Whilst the specific terms and conditions of different life insurance policies can vary, the basic principle is the same for all life insurance policies – if you die, it pays out money to the people you nominated as beneficiaries.
This is usually either:
- People who are financially dependent on your income (which would stop if you died), such as children and/or a partner/spouse, and/or
- The people who would have to sort out all the legal requirements and technicalities relating to your death. Sometimes they are the same people.
When using life insurance to provide financial support to your loved ones, life insurance protects your children or other family members financially, by providing them with a one-off amount of money – the amount you are insured for – which they can use to pay for all the things they need, which would have been paid for by you if you hadn’t unexpectedly died young. It can be the difference between living in poverty or not, and has a huge impact on the options they have in life.
When using life insurance to make sure that you are not putting a financial burden on your family or friends if you unexpectedly die young, it is there to cover the cost of dying – including burial or cremation arrangements, a funeral, and any special requests you have.
If you are a global nomad or expatriate living in a different country to the one you call home, there are additional complexities involved with transporting your body internationally, which involve significantly increased costs.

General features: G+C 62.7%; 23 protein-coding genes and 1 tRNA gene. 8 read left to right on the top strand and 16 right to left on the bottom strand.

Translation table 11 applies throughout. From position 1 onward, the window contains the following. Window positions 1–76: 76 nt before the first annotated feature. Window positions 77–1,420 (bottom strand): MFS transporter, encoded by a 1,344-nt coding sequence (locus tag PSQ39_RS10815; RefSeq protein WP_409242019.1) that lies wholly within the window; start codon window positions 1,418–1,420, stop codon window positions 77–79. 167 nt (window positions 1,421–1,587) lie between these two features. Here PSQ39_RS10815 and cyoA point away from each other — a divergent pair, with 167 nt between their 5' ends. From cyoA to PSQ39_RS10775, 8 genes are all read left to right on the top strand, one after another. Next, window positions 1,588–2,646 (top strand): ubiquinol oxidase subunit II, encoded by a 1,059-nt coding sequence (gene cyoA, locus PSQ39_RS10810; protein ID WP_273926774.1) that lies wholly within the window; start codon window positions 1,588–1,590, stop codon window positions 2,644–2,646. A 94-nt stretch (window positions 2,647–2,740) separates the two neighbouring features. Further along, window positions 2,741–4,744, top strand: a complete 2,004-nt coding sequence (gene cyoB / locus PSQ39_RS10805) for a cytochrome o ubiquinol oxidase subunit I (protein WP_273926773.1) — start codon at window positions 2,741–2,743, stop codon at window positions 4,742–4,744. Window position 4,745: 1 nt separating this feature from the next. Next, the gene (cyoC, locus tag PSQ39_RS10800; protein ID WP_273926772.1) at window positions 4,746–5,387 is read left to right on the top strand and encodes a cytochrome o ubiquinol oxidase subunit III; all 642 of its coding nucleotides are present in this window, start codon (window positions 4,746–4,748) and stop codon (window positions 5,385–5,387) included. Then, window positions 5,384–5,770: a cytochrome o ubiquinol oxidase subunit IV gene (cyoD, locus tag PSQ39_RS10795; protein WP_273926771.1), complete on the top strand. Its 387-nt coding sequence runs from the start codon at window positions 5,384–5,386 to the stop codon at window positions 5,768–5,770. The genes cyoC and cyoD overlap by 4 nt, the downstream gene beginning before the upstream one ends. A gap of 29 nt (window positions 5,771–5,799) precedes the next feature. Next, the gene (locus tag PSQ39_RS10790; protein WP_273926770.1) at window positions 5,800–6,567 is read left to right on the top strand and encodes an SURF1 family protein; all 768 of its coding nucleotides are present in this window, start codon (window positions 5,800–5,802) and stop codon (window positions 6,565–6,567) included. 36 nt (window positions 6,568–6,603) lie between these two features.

Living in a different country does not increase the chances of you unexpectedly dying young, it just makes it more expensive for your family to deal with if you do.
Whilst the exact cost of “international death” varies based on the specific circumstances, it generally costs between $10,000 to $20,000 (USD) to deal with all the legal requirements and physically transport a body internationally. This number can be a lot lower if there is no flying involved, and a lot higher if it involves somewhere particularly remote or transit in a third country along the way. And this figure does not include the cost of one or more of your family members having to travel internationally to come and sort out the legal requirements, and bring you home.
In addition to the money, life insurance policies which have been specifically designed for international nomads and expatriates – like the one from LifeInsuranceForNomads.com – provide other features and benefits which are there to help your family deal with not just the cost, but also the actual processes and administration involved if you die overseas. This is hugely important, and depending on your family’s financial situation, may be more valuable than the money.
Life insurance policies from a specific country do not offer this, because most of their customers are not global nomads or expatriates. Travel insurance would usually refund the cost of repatriating your body (up to a certain amount, after it has already been paid for by your family and a receipt is provided), but does not offer any help or support to your family to actually bring your body home or deal with the legal requirements. Having some life insurance from a nomad-specific insurance company provides this extra support, regardless of how much money you are insured for.